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Follow the trails to fresh food

Students learn urban agriculture at the Tampa Heights Community Garden, once a vacant lot. Photo courtesy of the Hillsborough County Metropolitan Planning Organization

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  • County News Article

    Follow the trails to fresh food

    Describe a garden and words like tranquil, quiet and refuge spring to mind.

    Not so much in Hillsborough County, Fla., where new community gardens are just that: part of a community, with the accompanying noise and foot traffic. Luckily, the plants don’t mind. The gardens’ visibility is crucial to their integration and their goal: making more fresh produce available as part of a walkable community.

    Michele Ogilvie, an executive planner at the county Metropolitan Planning Organization (MPO), saw as much when she became a community gardener herself. While tending to her eggplants, lost in her task, she was startled to hear people walking, talking and biking nearby.

    “I forgot it was right on the trail,” she said. “There are people walking right by you.”

    Many of the gardens are connected by a 23-mile paved multi-use trail that the MPO helped plan at the request of the neighborhoods, many in the city of Tampa. After the trail was completed, Ogilvie said, the neighborhoods, encouraged by the successful partnership, asked for help developing their garden network.

    “It’s not usual that neighborhoods say ‘let me help you — we will find the place, we will feed the people, we will bring the people — all you have to do is show up, listen to us, catalog it and turn it into a plan,’” Ogilvie said. “That’s three-quarters of the work. We just had to follow their lead and take care of the planning.”

    The network is thriving and expanding thanks to that partnership and now the fruits (and vegetables) of that partnership is part of the Aetna Foundation’s Healthiest Cities and Counties Challenge, which has awarded a $10,000 grant to the partnership to further its goals.

    “The efforts to improve food quality through our community garden coalition, while fostering walkability, bikeability and transit use, will serve as a guide to other communities interested in improving community health through active living,” said Lesley “Les” Miller, Jr., a Hillsborough County Commissioner and the MPO chairman.

     The gardens themselves are as varied as their neighborhoods, all places where analysis of health and economic indicators saw low income, high rates of chronic disease and no grocery stores or transit options. Some are first-come-first-serve for plots, available for a monthly membership fee. One is maintained by a church, which pledges a certain amount of produce to a local food bank. Another is owned by the Salvation Army, which incorporates gardening into its therapy. All are advertised by wayfinding signs that Ogilvie hopes will encourage interest in the gardens and keep them visible to residents. A few of the gardens took some scouting to find.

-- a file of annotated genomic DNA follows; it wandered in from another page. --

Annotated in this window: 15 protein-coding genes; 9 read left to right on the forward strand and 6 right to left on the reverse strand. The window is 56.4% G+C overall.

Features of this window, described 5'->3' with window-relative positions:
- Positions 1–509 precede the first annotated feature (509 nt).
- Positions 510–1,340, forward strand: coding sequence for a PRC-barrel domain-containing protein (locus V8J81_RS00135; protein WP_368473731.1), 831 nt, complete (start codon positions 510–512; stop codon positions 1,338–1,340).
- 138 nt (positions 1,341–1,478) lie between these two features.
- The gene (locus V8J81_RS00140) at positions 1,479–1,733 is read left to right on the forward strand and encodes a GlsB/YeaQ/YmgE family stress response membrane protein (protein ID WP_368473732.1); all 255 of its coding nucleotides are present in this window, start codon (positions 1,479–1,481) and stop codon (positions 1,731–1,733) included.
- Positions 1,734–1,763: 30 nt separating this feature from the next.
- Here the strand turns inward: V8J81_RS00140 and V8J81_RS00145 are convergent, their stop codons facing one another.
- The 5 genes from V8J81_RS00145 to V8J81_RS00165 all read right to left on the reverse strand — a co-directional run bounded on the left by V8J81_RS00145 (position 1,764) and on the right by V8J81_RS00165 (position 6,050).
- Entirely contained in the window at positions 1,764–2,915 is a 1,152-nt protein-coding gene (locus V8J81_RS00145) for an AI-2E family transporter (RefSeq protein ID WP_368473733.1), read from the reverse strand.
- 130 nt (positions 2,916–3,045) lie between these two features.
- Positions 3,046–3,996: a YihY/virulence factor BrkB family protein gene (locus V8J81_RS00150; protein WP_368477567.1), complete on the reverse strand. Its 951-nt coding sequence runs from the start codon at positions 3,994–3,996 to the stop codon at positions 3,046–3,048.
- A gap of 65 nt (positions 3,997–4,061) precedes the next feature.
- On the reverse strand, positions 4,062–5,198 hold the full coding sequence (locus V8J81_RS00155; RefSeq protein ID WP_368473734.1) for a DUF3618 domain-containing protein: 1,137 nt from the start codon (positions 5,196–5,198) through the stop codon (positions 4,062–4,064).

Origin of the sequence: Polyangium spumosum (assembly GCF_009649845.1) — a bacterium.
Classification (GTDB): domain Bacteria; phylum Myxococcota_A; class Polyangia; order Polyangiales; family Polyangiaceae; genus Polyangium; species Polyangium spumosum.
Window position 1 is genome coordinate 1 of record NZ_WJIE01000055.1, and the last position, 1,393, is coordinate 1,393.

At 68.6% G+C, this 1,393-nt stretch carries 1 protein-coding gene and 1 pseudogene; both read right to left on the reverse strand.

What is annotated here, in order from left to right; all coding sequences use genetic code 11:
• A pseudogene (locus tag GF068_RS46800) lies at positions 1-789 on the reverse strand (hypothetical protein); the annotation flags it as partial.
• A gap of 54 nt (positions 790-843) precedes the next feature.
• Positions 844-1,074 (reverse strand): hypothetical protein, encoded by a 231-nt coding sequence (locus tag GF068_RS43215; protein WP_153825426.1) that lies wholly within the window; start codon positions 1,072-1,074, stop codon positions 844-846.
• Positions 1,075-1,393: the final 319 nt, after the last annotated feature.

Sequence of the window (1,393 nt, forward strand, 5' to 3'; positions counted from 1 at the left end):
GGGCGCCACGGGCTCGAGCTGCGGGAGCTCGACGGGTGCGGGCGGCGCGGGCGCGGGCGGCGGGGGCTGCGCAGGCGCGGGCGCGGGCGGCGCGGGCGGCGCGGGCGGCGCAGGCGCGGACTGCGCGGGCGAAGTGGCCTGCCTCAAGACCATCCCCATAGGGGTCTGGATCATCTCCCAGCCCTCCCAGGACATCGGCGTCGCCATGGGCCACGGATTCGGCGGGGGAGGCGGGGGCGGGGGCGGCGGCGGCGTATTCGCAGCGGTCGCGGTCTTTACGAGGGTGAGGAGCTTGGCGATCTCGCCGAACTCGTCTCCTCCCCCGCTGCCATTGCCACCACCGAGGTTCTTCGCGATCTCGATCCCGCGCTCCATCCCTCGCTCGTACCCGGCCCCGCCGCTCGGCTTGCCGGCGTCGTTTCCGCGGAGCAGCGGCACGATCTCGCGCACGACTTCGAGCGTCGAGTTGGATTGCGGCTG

“We saw a police substation with a lot of property that wasn’t being used,” Ogilvie said. “We just asked if they were using it, they weren’t, and that’s going to be one of our gardens once we remediate the soil.”

    The gardens can be a bargaining chip with owners of nuisance properties.

    “If they agree to let us use their property as a garden for a certain length of time, we can have fines relaxed, and everyone wins,” Ogilvie said. 

    That’s an example of how Ogilvie said the MPO and communities can work together.

    “Because we’re government, we’re able to open all types of doors, but they can do far more than we can,” she said. “We can get them free meeting spaces or publish something. They call each other and make sure people show up to do things. We know each other’s strengths and it’s a true partnership.”

    She acknowledges that community gardens won’t feed everyone, but they are a step in the right direction in offering an opportunity for good soil, water and a place to grow healthy food — all of which are hard to come by in the neighborhoods that need it the most.

    “And it’s sustainability at its best,” she said. Hillsborough County and 49 other finalists will be judged independently on how their programs effect measurable change in their health determinants — in this case food deserts and walkability — for cash awards ranging from $25,000 to $500,000, following an expert site visit and analysis of health indicator data.